Beyoncé has been an exception to detrimental narratives and stereotypes of black women in our country. And I’m not sure it has been wholly coincidental. Gladwell says, “One of the things that you see with tokens is that their status is so precarious that in order to maintain it, they feel compelled to adapt to the values of the majority group. So you get the phenomenon of “acting white” if you’re one of the first black people through the door. Or women who feel compelled to masculinize their behavior when they enter all male professions…that actually plays into the dynamics that I’m talking about because it’s another way not only for you not to be seen for who you are, you can’t be who you are. You’re forced to kind of take on another role. And of course the person playing…the majority then, after forcing you to act like them, will judge you even more harshly because you’re not gonna be as good as being them.”
Specifically, Beyoncé has been the antithesis of the detrimental Angry Black Woman narrative. Beyoncé is always smiling. She has climbed up by being pleasant, kind, working harder than anyone we know. In Lemonade, she even says in reference to her husband being distant that she “…tried to change. Close [her] mouth more. Tried to be softer. Prettier. Less awake.” I believe this is also a metaphor in the context of a politically charged album—being less ‘woke’ to the racial distress that plagues our country. The extent to which she has done this because it’s inherent to her nature versus how much she had to force these qualities to be accepted by the larger group, in my opinion, is something worth considering.
Why? Because with Lemonade, as she reaches yet another peak in her career, Beyoncé shows us that much of who she is and how she feels is in fact angry and frustrated. Maybe the qualities that constitute what it means to be a respectable black woman—one that is cooperative, agreeable, all too kind all too often are criterion set by the majority—the non-black majority. It may be easier for white folks to do these things and to seek out the self-help section of Barnes and Noble during difficult times because they just don’t have the same fire burning in them—and burning them.
More than simply expressing her anger, Beyoncé actually embraces the corrosive Angry Black Woman narrative. Beyoncé is no longer saying that your relationship with your man will be okay if you just put on your Freakum Dress and heels. That even civility in leaving someone who has mistreated you isn’t required. In her song “Don’t Hurt Yourself” she says, “Who the fuck do you think I am? You ain’t married to no average bitch boy, you can watch my fat ass twist boy, as I bounce to the next dick boy. And keep your money, I got my own…Motivate your ass…Call me Malcolm X…Fuck you hater.” Or that your relationship with your country will be okay if you hustle harder to prove your worth as her older iconic songs “Diva” and “Upgrade U” remind us. In “Hold Up,” Beyoncé is the same fierce high-heel and dress wearing diva we know and love, but she’s also busting through car windows with a bat…that says “hot sauce” on it. Other parts of the film show her in cornrows and Yoruba paint and defiantly sitting on porch steps with her sisterhood.
Up until now, we thought Beyoncé had everything. And she might. But in Lemonade she so intensely shows us the anger and darkness that also explain her. Maybe she doesn’t exist in some immortal stratosphere of the universe. Maybe she is just one of us, at least in her pain. In her feelings of brokenness (*GASP*). Despite having attained all the measures of success, she still feels her man and her country aren’t treating her right and that she deserves more, but not more in the way of material things as her song “6 inch” reveals—“She works for the money from the start to the finish..Stacking money money everywhere she goes…She grinds day and night…[but]…She’s too smart to crave material things”. She’s not working for material success, but something else—something more. When will she get it? Why hasn’t she gotten it yet?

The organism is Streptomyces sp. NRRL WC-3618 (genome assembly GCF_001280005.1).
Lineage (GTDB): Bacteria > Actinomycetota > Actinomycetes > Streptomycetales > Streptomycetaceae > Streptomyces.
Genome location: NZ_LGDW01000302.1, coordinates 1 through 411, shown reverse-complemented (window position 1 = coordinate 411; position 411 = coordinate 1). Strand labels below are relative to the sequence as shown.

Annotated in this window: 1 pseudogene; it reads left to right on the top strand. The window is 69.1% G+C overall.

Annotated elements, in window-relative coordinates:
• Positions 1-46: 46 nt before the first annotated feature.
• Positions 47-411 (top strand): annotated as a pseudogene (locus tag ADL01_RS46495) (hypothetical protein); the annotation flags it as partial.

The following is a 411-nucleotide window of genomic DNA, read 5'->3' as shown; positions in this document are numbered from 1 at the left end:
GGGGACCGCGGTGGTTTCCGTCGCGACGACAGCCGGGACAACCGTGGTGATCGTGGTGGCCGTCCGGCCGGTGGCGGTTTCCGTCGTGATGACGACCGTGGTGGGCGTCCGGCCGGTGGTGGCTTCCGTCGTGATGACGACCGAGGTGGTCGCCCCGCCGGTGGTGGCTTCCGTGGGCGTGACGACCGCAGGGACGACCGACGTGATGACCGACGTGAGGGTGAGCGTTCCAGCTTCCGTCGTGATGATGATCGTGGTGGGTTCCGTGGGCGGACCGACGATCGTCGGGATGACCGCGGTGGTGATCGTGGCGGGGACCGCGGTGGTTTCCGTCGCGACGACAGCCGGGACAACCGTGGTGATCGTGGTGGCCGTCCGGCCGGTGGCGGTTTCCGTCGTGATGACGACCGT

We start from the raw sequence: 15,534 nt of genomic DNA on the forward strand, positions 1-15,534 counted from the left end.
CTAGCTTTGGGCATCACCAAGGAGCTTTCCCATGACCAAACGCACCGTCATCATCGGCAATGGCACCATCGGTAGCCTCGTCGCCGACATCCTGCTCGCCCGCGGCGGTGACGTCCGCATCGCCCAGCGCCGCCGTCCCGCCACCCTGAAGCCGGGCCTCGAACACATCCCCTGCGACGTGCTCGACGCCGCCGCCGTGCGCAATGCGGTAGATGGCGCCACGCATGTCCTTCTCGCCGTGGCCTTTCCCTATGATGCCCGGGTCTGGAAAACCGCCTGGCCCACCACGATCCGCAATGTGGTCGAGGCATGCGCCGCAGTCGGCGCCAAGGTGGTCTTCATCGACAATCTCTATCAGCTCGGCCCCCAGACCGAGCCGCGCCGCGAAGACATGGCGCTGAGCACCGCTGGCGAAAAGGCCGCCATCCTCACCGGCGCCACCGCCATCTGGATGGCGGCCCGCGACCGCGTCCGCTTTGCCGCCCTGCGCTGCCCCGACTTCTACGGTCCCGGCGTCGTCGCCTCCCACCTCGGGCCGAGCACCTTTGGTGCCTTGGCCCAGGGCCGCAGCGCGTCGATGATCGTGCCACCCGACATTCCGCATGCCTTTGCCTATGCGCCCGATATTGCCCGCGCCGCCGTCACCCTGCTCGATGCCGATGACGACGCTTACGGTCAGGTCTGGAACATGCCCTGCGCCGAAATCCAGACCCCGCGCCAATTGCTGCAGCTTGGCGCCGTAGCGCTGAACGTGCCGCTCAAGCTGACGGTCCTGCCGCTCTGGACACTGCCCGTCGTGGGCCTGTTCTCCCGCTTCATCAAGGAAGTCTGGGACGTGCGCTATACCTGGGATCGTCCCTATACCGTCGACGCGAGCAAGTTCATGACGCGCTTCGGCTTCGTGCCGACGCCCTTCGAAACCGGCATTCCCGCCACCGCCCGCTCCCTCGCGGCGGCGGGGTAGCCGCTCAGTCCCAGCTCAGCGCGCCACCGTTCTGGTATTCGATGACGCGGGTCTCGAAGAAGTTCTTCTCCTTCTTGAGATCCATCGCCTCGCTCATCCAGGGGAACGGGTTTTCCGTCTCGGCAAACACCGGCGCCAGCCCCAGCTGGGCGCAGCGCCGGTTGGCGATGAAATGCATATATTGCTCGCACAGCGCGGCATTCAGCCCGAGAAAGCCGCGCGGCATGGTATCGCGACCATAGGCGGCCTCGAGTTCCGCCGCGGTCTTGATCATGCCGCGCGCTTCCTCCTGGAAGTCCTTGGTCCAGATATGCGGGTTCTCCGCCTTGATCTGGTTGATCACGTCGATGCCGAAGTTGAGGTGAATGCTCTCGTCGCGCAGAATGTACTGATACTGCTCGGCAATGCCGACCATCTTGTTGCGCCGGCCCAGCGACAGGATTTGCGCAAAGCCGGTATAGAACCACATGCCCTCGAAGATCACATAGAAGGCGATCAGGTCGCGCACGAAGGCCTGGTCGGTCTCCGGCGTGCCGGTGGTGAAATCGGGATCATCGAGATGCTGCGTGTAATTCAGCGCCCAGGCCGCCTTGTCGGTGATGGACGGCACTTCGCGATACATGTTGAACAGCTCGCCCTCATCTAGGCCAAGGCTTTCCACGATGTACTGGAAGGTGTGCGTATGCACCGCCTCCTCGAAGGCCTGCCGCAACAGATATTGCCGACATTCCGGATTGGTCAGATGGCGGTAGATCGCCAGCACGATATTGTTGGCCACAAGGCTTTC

In her particularly politically charged song “Formation” (in which she sits atop a drowning cop car), she says, “Earned all this money but they never take the country off me.” This line, in the context of the song, reinforces my belief about Beyoncé’s previously more aggressive business-like, mass-appeal approach to her craft than a free-spirited, wholly artistic one in the way we might recognize in her little sister Solange. She’s worked incredibly hard to arrive at where she is. She and Jay-Z have a combined net worth of one billion dollars. And yet she can’t seem to escape being scrutinized through a racial lens—whether its people perceiving her as “acting white” or being silent on matters of police brutality or setting an unrealistic image that women are simply unable to attain. She can earn a billion more dollars, but she will always be defined in the context in which she lives and exists—which is not as much of a post-racial America as it is the “New Jim Crow”. And she will always be understood in the context of her black female body. The images of the mothers of Trayvon Martin, Eric Garner and Michael Brown holding pictures of their respective sons who they lost to senseless police brutality is one of the most chilling moments in the film.
Some have even gone to say that Beyoncé breaking from her previous demeanor so much and so suddenly is so shock inducing that it might just be a master marketing ploy. That there is no–was no–trouble in her marriage. Again, her emotions are pinned as inauthentic (She isn’t real). But for the fans who believe her hurt and brokenness (regardless of whether or not Jay-Z actually cheated) and for those who, in the least, appreciate Lemonade as a standalone piece of work, the disbelief comes from Beyoncé’s willingness to embrace all too real emotions and narratives—ones that have been tossed under the national rug with the hopes that they’ll go away if we ignore them long enough. Beyoncé seems to embrace the ‘Angry Black Woman’ narrative not only because she is angry, but because she thinks she and other black women have real reasons to be angry. What I get from Lemonade is that Beyoncé is a hell of a lot stronger than I thought, and because she embraces her vulnerabilities. We are all a lot more whole when we acknowledge the darker sides to our stories than we are in simply wishing them away.